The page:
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Types Of Industrial Robots And Their Uses

Robotics has gone a long way. We have found numerous uses for them. The robots we make are now part of our society in a way that improves how we live in the world today.

So what are the uses of these robots? From the medical, military, and domestic fields, each field now has a robotic counterpart to easily do tasks. At the same time, they improve the way people do things that they feel are too menial, hard, or dangerous to do for humans. However, it doesn’t mean that humans are no longer needed in these tasks. Robots still need human supervision to bring out their full potential.

One of these uses is in the industrial front. The reason is most factories have now mechanized their workforce to manufacture products faster and more precisely than a person. This results in a more precise finish on many products with only the slightest of errors. However, in all ways of using robotics, they still require a human touch to perform well. Moreover, it’s doubtful if it can be done at all if the human element is removed from these aspects of manufacturing.

 

Robots Used In Industry And Manufacturing And Their Uses

 

SCARA

SCARAs are all in one robot. They come with an x, y, z, and rotary motion in one package that comes ready-to-use, apart from the end-of-arm tooling. Their work envelope is cylindrical but with more degrees of motion in a radius or arch-shaped space. SCARA robots are often visible in BioMed applications due to their small work area. With SCARA having the easiest integration, it would seem like the best robot type for the majority of applications. However, another type of robot is more common due to the level of customization that it has.

SCARA
Photo by Jim Camillo on Assembly Mag

 

Cartesian

Also called rectilinear and gantry robots and named after a famous mathematician. They are the most common type of robots used in manufacturing and industry. These industrial robots are one of the most popular choices by most plant operators because it is easy to use and program. The linear movements give it a cube-shaped workspace that fits best with pick-and-place applications and can range from 100 millimeters to tens of meters. Customers can determine the lengths, speed, and precision of the robots. This is because most of the parts arrive separately and already assembled by the machine builders.

It does have one drawback though, and that’s how complex it is to assemble. Overall though, most plant operators will choose this robot design due to how flexible it’s configurations are in meeting the needs of their workplace.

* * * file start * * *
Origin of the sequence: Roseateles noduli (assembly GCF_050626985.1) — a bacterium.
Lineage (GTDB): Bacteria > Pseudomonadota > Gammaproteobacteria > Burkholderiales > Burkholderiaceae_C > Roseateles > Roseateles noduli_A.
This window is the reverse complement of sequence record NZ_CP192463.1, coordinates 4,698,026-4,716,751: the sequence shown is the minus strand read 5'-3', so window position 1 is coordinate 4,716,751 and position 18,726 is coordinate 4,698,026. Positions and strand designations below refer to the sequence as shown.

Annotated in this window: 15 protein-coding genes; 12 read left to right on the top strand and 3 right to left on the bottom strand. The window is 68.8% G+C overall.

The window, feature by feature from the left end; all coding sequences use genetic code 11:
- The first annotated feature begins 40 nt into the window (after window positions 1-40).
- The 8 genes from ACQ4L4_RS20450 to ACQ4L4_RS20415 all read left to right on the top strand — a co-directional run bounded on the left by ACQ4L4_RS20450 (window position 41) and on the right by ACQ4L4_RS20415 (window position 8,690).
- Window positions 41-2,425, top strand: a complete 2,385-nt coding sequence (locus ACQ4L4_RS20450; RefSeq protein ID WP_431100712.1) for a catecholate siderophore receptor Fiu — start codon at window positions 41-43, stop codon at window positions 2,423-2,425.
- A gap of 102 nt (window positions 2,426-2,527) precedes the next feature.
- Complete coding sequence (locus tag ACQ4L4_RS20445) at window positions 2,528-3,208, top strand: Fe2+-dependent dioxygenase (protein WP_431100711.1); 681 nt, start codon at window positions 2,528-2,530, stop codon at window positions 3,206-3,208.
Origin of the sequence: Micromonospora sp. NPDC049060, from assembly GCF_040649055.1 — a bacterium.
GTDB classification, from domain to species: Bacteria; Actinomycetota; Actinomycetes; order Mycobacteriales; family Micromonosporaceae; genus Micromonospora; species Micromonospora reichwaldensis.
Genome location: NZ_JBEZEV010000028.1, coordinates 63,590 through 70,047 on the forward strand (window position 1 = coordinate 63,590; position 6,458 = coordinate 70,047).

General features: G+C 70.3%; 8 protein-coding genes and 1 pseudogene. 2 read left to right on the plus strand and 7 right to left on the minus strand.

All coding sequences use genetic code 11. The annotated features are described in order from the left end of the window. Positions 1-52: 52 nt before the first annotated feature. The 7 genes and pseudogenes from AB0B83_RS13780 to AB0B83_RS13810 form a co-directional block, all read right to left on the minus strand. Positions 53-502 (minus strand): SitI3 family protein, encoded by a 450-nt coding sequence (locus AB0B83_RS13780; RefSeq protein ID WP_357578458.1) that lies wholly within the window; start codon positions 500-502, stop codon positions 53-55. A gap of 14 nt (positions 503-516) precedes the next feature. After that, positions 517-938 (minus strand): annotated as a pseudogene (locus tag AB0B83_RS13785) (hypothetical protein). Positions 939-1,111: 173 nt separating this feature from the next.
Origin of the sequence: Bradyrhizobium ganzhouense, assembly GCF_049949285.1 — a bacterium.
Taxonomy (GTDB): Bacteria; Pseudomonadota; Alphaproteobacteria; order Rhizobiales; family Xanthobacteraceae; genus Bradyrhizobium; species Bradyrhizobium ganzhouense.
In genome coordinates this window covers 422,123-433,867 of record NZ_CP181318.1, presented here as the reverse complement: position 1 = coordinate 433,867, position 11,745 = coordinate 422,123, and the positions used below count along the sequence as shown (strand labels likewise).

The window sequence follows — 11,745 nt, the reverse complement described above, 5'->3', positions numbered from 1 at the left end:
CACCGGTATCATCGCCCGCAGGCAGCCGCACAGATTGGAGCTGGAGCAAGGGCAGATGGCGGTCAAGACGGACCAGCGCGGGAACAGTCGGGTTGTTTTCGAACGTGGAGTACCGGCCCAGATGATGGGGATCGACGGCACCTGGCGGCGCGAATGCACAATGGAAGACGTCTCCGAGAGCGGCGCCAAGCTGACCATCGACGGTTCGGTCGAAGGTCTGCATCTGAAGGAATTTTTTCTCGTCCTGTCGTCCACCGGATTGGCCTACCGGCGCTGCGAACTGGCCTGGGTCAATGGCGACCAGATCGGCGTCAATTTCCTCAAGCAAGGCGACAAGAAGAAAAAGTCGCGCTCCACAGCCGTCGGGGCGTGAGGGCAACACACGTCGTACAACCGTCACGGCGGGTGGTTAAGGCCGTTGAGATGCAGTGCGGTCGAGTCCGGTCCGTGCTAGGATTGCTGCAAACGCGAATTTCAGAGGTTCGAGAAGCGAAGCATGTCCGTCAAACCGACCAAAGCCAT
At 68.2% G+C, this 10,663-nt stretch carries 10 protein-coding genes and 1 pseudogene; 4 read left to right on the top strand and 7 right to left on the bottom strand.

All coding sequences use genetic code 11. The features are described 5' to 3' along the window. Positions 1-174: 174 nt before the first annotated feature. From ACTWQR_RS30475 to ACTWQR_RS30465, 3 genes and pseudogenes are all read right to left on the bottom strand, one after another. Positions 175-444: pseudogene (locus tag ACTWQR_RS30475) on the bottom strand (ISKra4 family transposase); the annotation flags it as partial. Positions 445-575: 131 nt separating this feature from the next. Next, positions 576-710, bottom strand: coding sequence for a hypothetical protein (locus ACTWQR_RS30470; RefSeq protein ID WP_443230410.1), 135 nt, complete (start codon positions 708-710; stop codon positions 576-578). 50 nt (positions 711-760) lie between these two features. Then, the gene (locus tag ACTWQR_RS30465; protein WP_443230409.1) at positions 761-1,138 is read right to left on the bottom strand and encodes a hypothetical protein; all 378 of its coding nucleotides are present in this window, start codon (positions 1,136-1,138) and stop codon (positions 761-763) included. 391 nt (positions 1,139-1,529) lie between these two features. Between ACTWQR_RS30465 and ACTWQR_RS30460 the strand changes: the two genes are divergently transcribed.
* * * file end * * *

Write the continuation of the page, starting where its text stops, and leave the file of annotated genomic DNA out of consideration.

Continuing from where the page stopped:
Cartesian
Photo by Danielle Collins on Linear Motion Tips

 

6-Axis

6-axis robots come in all shapes and sizes. They can be toy-sized. However, they are typically very large and used in all sorts of big assembly jobs like placing car seats on cars in assembly lines. They operate almost like a human arm and can pick up materials and move them from one place to another with incredible precision – something most robot types can’t do easily. 6-axis robot types have the capability of moving quickly and come up in complete solutions. However, their programming is more complicated. Due to how they come in all shapes and sizes and on how quick they are, most designers use them for their ability to make movements that others cannot do to compensate for the loss of space.

6-Axis
Photo by Chris Annin on Youtube

 

Cylindrical

Cylindrical robots are pretty similar to the Cartesian robot type in terms of their axis of motion. Most of them are made from two moving elements: rotary and linear actuators. Their simple installation and usage, alongside its cylindrical work envelope, is the reason for most machine designers to use them for their economy of space. It can be placed anywhere, even in the middle of a workspace due to the rotary design. Furthermore, simple applications are where this robot type shows its capabilities best.

 

Delta

Delta robots are the fastest and most expensive in industrial robotics shown here. Spider-like in appearance, their unique, dome-shaped envelope allows them to work at a very fast speed. They’re best for fast, pick-and-place, or product transfer applications like moving parts from one conveyor belt to another. They also come as complex solutions for machine designers. However, they are incredibly complicated to use compared to the examples above. Their main advantage is the speed at which they operate.

 

What Best Fits Your Manufacturing Needs

When designers are deciding to implement one of these robot types in their processes, they need to consider the basic starting points for any motion application. These points include load, speed, orientation, environment, precision, travel, and duty cycle. Determining these factors will draw different correlations to the corresponding type of robot that will give them the most efficient and effective results in their manufacturing facility.

 

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